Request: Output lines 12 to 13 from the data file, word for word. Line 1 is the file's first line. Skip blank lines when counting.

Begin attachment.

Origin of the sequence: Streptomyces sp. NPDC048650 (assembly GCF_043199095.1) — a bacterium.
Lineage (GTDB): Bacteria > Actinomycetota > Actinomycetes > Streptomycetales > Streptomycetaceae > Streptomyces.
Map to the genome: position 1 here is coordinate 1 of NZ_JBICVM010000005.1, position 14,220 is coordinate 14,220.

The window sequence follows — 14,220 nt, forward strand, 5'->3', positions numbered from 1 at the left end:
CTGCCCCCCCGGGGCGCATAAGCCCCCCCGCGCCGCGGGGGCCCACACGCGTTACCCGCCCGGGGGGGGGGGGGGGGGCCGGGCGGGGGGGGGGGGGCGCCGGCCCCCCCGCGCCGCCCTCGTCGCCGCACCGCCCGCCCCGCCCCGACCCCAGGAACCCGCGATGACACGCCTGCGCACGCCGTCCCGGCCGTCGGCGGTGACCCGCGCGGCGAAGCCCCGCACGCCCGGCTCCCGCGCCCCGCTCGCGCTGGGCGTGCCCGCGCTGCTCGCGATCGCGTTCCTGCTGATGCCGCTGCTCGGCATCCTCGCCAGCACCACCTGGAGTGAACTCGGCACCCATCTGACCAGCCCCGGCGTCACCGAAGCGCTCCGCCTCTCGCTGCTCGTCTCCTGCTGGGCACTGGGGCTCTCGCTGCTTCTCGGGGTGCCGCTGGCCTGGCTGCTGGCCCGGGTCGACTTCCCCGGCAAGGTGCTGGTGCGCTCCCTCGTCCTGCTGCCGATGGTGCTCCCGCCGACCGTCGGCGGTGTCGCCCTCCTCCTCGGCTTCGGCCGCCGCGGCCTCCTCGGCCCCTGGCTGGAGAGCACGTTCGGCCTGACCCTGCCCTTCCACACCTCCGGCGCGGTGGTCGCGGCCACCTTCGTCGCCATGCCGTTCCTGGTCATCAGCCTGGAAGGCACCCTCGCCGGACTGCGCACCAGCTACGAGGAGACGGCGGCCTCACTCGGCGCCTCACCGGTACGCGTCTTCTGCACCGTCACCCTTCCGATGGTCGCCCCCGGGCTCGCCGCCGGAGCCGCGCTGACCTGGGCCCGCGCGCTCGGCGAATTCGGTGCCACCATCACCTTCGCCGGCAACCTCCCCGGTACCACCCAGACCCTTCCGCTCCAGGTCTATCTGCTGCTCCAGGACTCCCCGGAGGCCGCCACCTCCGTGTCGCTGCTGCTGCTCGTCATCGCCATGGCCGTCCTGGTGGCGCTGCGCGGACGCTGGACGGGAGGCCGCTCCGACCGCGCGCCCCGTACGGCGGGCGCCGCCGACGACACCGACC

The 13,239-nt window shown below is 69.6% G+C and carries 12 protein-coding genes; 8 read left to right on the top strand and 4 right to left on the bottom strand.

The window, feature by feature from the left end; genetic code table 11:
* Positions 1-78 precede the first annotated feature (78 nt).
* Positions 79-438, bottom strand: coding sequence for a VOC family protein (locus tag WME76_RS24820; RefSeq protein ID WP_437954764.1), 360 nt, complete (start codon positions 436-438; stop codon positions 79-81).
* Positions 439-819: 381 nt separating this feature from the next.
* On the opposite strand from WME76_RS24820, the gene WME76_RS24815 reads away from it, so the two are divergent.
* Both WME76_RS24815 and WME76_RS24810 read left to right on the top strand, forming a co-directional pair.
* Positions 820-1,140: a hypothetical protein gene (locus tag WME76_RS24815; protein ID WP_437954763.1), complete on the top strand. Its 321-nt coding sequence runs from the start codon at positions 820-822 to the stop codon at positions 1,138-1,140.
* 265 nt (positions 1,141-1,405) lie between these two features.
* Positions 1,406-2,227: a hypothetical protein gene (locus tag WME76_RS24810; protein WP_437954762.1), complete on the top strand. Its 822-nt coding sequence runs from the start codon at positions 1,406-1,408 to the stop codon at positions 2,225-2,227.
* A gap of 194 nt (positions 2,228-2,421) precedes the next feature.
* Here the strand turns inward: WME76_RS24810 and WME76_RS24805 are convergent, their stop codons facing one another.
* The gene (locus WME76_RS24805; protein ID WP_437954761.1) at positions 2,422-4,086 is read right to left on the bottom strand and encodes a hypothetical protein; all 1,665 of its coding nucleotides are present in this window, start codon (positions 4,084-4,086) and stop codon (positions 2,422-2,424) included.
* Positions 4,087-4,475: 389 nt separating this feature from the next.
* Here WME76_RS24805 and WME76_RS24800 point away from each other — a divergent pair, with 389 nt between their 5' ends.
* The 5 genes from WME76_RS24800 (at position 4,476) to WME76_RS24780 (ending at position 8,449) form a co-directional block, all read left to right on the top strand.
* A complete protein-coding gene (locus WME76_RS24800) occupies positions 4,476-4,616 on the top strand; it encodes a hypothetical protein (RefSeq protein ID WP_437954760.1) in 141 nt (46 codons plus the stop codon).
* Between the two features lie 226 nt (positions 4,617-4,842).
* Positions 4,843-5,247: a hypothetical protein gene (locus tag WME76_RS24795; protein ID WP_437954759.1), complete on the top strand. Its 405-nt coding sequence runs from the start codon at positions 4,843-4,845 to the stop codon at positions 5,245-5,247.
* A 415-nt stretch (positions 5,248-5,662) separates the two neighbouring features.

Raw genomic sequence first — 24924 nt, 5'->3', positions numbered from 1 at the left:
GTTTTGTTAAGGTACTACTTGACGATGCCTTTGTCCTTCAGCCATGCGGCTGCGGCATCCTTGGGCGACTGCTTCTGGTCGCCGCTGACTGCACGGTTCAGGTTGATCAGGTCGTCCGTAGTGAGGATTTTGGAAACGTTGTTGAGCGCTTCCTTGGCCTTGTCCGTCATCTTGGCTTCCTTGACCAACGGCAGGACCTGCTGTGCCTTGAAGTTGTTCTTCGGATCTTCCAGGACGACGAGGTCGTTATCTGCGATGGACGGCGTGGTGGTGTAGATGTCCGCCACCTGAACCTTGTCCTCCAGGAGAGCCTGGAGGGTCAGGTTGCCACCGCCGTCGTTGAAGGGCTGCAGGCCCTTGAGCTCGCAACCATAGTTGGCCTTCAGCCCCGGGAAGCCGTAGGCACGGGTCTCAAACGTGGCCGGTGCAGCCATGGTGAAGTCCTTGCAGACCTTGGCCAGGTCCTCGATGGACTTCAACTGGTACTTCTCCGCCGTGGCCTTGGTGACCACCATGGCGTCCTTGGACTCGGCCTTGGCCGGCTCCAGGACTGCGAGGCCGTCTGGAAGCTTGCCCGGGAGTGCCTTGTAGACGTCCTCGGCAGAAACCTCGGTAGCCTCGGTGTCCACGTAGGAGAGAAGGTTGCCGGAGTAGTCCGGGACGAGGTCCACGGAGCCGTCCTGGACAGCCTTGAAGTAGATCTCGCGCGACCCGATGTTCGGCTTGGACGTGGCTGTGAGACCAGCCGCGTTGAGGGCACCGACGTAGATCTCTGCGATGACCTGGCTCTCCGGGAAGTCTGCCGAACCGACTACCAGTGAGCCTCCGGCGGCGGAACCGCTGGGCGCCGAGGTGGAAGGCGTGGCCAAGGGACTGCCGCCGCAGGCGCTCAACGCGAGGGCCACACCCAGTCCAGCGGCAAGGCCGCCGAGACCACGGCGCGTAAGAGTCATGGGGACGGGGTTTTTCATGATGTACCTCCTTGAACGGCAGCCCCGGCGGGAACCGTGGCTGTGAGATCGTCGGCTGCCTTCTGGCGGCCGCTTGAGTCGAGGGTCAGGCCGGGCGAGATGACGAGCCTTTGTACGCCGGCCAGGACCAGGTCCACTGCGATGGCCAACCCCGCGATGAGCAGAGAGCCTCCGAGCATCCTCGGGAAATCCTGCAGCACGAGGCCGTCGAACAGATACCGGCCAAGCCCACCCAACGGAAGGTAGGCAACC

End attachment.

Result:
* Both WME76_RS24815 and WME76_RS24810 read left to right on the top strand, forming a co-directional pair.
* Positions 820-1,140: a hypothetical protein gene (locus tag WME76_RS24815; protein ID WP_437954763.1), complete on the top strand. Its 321-nt coding sequence runs from the start codon at positions 820-822 to the stop codon at positions 1,138-1,140.